The International Sava River Basin Commission ― ISRBC was established to apply the framework agreement and provides for the cooperation of the signatories in the implementation of three main goals:

  • Establishing an international navigation regime on the Sava River and its tributaries,
  • Establishing sustainable water management, and
  • Undertaking measures to prevent or limit hazards, and/or protection from the harmful impact of water, the water regime, and the ecosystem.

The Republic of Serbia became a party to the Framework Agreement on the Sava River Basin and Protocol on the Navigation Regime in 2004, through the adoption of the Law confirming the Framework Agreement on the Sava River Basin and Protocol on the Navigation Regime (The Official Gazette of the Republic of Serbia, No. 12/04).

The International Sava River Basin Commission consists of two representatives of each of the signatories of the Framework Agreement, i.e. a member and a deputy member.

The seat of the International Sava River Basin Commission is in Zagreb.

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Southeast European Law Enforcement Centre ― SELEC

The Southeast European Law Enforcement Centre ― SELEC was created through the transformation of the Regional Centre for Combating Trans-border Crime ― SECI (established under the Southeast Europe Cooperative Initiative), through the signing of the SELEC Convention in Bucharest on 9 December 2009 by representatives of 13 member states.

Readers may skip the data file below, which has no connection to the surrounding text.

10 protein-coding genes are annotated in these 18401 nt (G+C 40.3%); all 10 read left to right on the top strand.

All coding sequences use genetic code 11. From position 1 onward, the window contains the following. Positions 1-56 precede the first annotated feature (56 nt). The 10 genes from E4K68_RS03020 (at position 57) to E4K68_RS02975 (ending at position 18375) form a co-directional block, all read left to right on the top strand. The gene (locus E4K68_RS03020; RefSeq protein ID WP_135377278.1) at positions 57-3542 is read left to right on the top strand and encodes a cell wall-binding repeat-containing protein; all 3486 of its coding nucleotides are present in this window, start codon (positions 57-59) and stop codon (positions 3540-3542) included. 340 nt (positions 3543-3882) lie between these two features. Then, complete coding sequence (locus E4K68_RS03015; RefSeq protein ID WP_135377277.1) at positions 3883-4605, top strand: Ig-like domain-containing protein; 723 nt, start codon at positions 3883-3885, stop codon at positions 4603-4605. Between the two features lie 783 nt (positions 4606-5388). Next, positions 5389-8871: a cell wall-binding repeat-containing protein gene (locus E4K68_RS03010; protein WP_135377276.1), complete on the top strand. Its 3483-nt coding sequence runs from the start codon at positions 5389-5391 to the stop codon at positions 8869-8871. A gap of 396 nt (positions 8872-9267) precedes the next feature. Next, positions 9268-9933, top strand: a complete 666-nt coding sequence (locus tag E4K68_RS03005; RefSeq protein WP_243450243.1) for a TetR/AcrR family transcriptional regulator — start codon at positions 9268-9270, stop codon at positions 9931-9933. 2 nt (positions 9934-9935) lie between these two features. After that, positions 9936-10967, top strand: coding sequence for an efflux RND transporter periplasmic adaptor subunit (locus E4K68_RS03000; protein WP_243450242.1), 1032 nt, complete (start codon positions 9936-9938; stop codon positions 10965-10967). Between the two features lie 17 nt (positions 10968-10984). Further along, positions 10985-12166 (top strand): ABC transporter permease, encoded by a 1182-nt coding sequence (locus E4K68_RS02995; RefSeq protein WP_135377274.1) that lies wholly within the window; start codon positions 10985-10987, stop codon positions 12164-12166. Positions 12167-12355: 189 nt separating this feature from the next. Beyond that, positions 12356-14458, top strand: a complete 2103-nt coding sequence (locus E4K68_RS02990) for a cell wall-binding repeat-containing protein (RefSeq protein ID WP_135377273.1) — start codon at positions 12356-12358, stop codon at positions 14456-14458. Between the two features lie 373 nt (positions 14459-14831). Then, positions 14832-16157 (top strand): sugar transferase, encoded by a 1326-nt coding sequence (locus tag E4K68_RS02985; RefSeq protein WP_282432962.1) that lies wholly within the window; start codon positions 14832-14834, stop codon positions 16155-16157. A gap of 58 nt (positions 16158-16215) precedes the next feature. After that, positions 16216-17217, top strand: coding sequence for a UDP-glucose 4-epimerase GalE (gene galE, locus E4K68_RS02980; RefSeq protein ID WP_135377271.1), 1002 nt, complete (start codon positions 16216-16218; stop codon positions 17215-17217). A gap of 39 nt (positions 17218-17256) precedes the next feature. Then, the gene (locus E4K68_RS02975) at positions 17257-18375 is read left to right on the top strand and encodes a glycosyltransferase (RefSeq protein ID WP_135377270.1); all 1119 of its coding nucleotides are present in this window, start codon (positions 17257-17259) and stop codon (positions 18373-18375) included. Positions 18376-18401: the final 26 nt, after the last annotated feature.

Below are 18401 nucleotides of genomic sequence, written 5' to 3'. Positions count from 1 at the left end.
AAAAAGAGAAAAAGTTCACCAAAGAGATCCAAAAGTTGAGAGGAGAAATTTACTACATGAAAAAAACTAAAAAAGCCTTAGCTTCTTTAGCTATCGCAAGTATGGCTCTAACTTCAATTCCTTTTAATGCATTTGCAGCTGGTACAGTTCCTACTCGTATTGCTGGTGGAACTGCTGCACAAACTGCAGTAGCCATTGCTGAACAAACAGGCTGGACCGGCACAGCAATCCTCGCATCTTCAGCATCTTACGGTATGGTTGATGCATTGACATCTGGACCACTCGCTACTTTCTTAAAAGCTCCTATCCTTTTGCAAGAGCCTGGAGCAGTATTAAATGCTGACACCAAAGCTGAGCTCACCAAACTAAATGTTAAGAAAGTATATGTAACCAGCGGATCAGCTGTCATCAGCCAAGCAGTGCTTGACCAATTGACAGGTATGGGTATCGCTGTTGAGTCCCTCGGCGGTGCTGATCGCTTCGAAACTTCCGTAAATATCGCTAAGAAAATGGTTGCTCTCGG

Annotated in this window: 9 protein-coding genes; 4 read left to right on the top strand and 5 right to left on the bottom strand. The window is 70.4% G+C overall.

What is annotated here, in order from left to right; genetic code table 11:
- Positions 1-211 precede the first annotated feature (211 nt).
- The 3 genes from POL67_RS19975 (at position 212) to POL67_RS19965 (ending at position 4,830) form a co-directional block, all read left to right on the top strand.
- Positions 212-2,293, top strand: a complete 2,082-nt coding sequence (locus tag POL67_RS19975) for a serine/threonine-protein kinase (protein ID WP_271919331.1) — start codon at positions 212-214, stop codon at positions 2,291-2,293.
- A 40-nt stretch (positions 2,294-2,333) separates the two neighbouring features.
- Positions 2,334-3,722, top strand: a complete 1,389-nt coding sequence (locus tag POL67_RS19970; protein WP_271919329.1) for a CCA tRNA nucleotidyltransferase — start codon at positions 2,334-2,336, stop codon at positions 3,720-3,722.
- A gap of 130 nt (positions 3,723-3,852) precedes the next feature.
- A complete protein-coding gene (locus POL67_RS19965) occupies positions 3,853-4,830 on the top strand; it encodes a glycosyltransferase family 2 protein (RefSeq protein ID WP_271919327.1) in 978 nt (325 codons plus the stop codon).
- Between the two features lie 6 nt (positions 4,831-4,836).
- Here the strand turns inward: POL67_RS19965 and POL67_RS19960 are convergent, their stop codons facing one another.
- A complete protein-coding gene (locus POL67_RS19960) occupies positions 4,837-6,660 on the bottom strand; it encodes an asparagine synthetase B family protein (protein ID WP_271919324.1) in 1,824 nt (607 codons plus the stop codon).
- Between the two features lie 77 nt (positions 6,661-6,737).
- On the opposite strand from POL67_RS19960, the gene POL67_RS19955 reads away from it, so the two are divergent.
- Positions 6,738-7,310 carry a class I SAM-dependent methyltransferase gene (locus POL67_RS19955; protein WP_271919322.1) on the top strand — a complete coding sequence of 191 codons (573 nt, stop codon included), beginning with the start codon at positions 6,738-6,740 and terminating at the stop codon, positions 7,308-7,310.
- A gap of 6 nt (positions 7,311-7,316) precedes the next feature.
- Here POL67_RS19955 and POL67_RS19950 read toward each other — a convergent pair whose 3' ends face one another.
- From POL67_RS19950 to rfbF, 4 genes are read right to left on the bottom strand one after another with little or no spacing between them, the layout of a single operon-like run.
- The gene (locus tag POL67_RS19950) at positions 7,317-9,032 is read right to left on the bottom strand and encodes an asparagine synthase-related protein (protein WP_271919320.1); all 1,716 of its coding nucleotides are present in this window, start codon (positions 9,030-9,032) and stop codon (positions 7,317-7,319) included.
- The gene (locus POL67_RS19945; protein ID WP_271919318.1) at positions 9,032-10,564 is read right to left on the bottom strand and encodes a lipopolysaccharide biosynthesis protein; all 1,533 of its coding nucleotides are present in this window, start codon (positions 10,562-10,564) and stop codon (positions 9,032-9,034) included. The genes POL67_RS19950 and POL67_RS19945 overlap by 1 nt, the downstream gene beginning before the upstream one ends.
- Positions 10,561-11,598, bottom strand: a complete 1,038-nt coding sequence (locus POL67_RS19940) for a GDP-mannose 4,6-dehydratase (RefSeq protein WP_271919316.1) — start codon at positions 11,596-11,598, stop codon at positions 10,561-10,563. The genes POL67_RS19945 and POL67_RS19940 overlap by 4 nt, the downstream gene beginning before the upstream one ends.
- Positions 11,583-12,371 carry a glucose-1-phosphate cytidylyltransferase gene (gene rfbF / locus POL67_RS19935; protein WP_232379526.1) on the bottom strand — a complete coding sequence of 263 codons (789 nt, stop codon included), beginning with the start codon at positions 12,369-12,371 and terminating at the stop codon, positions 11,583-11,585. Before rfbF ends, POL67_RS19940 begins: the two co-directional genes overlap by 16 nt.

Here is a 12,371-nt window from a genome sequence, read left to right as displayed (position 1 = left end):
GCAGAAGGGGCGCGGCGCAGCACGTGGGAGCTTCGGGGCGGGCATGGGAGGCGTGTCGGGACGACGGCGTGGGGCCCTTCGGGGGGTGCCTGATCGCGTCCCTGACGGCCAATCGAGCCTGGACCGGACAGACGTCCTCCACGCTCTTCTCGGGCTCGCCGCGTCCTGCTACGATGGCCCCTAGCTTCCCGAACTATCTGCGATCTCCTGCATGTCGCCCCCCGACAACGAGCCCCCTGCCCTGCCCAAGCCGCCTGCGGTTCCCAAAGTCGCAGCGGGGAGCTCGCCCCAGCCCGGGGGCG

The signatory states of the SELEC Convention are: Republic of Albania, Bosnia and Herzegovina, Republic of Bulgaria, Republic of Croatia, Republic of Greece, Hungary, Republic of North Macedonia, Republic of Moldova, Montenegro, Romania, Republic of Slovenia, Republic of Serbia, and Republic of Turkey.

The Convention came into force on 7 October 2011, with the depository of the Convention being Romania.

The seat of the SELEC Centre is in Bucharest, Romania.

The member states of SELEC are: Republic of Albania, Bosnia and Herzegovina, Republic of Bulgaria, Republic of Greece, Hungary, Republic of North Macedonia, Republic of Moldova, Montenegro, Romania, Republic of Serbia, and Republic of Turkey.

The observer countries of SELEC are: Republic of Austria, Kingdom of Belgium, Czech Republic, Republic of France, Georgia, Federal Republic of Germany, Israel, Japan, Kingdom of the Netherlands, Kingdom of Spain, Republic of Slovakia, Ukraine, and the United Kingdom of Great Britain and Northern Ireland.

The main duties of SELEC are defined by the SELEC Convention, based on the cooperation of member states in the prevention and combating of criminal activities, with an element of trans-border connection, including organised crime, terrorism, smuggling of people and goods, through the joint operational work of customs and police forces of the member states, and through the exchange of information and documents between liaison officers, delegated to the SELEC centre by the member states, and focal points at the national level.